Finance Globe

U.S. financial and economic topics from several finance writers.
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Your Credit Score Affects Interest Rate

Every debt instrument has an interest rate, typically expressed as an annual percentage rate, or APR. The interest rate the annual amount you pay for borrowing $100. For example, if your APR is 5%, you’d pay $5 in interest annually for every $100 you borrow.

The interest rate isn’t an arbitrary number that banks set up. In fact, you indirectly control the interest you pay when you borrow because your credit score is one of the factors used to set your interest rate. Lower interest rates are ideal because it lowers the cost you pay for borrowing money. Your credit score can either help you get a great rate or can cost you the opportunity to save thousands of dollars.

As you may know, your credit score is a numeric representation of the information in your credit history. The score is a three-digit number that could range from 300 to 850 or 501 to 990 (or some other range) depending on the credit scoring calculation being used. Regardless of the scoring calculation or range, the higher your credit score, the better.

You get a high credit score by borrowing responsibly: not borrowing too much and paying back what you’ve borrowed in a timely manner. On the other hand, a low credit score comes from missing payments, maxing out credit cards, and letting your accounts default so that you have collections, repossession, foreclosure, or judgments on your credit record.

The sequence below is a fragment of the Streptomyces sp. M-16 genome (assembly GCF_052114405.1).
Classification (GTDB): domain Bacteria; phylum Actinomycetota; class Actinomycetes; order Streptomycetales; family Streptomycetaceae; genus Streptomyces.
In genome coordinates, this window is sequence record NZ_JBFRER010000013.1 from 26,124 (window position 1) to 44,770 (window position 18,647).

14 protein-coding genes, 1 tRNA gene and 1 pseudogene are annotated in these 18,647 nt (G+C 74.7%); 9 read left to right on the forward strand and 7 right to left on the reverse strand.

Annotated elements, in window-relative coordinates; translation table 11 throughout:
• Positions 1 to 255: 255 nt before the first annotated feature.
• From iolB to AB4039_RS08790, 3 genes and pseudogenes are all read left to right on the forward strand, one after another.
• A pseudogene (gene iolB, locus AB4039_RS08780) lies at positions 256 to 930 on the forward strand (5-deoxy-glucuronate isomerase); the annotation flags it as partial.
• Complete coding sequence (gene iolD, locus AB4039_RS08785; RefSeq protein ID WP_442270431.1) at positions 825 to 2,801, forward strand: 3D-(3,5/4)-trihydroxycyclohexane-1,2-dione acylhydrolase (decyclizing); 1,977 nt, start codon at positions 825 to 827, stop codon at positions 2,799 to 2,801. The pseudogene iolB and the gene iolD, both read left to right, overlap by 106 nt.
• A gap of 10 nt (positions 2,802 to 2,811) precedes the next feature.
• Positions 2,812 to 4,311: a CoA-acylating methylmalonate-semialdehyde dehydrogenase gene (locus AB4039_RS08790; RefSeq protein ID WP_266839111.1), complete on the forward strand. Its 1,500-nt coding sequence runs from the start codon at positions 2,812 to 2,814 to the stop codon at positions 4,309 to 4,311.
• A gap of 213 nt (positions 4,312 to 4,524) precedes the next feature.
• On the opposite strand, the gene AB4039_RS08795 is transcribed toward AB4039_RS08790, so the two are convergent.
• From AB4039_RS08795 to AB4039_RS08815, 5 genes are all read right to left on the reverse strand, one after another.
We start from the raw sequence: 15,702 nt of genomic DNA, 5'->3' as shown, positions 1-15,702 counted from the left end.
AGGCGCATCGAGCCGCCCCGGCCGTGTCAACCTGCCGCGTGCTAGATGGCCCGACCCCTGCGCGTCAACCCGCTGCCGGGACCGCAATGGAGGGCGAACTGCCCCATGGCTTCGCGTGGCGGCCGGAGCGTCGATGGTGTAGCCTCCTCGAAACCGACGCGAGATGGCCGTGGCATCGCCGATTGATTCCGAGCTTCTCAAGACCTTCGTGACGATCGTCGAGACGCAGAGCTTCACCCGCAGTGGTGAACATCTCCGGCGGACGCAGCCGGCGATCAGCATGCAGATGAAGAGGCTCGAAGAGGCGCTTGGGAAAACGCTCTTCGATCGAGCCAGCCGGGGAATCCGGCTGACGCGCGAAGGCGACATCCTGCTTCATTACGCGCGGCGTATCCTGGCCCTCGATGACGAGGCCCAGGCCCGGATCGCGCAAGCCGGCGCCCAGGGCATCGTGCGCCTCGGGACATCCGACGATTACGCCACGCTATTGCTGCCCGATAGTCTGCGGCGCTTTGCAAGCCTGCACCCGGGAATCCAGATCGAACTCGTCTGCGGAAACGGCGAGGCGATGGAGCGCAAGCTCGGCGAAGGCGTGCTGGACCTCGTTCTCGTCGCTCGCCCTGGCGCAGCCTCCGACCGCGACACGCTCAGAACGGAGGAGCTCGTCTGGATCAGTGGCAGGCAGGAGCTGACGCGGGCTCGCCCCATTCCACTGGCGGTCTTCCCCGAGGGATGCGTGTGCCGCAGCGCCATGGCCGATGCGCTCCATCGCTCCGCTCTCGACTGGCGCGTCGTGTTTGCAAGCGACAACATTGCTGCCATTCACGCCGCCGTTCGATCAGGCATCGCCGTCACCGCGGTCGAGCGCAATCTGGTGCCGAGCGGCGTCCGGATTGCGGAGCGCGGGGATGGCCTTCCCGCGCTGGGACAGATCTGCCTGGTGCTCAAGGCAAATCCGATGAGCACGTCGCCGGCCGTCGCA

Interest rates are assigned based on the amount of risk you present. If you’re a risky borrower, the creditor charges a higher interest rate for accepting your risk. So, borrowers with a low credit score will generally pay a higher interest rate.

Less risky borrowers, those with good credit scores, often qualify for lower interest rates. In a way, you’re rewarded for good your good behavior with an interest rate that will cost less money.

It’s hard to predict what interest rate you’ll be approved for. It varies by lender and loan product. In general, you can count on getting a competitive interest rate if you have a great credit score. MyFICO.com’s loan savings calculator that gives some insight into credit score variations on mortgages and auto loans. For example, a borrower with a credit score above 760 might get a 3.254% APR on a 30-year fixed mortgage, while someone with a mid-range score around 670 would have a 3.867% APR. And, credit score of 620 would get you a 4.843% interest rate.

It’s similar with credit cards. A recent credit card from U.S. Bank has purchases APR ranging from 13.99% to 23.99%. Borrowers with the best credit history will enjoy the lowest interest rate, while those with lower credit scores will have the higher interest rate, if they’re approved at all.

With credit cards, you can avoid the high cost of a high interest rate by simply paying off your balance in full every month. With loans, it’s not so easy since the balance is repaid over a period of time. If you’re applying for a loan soon, it may be a good idea to spend a few months improving your credit score so you can qualify for a lower rate.
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Monday, 19 August 2019

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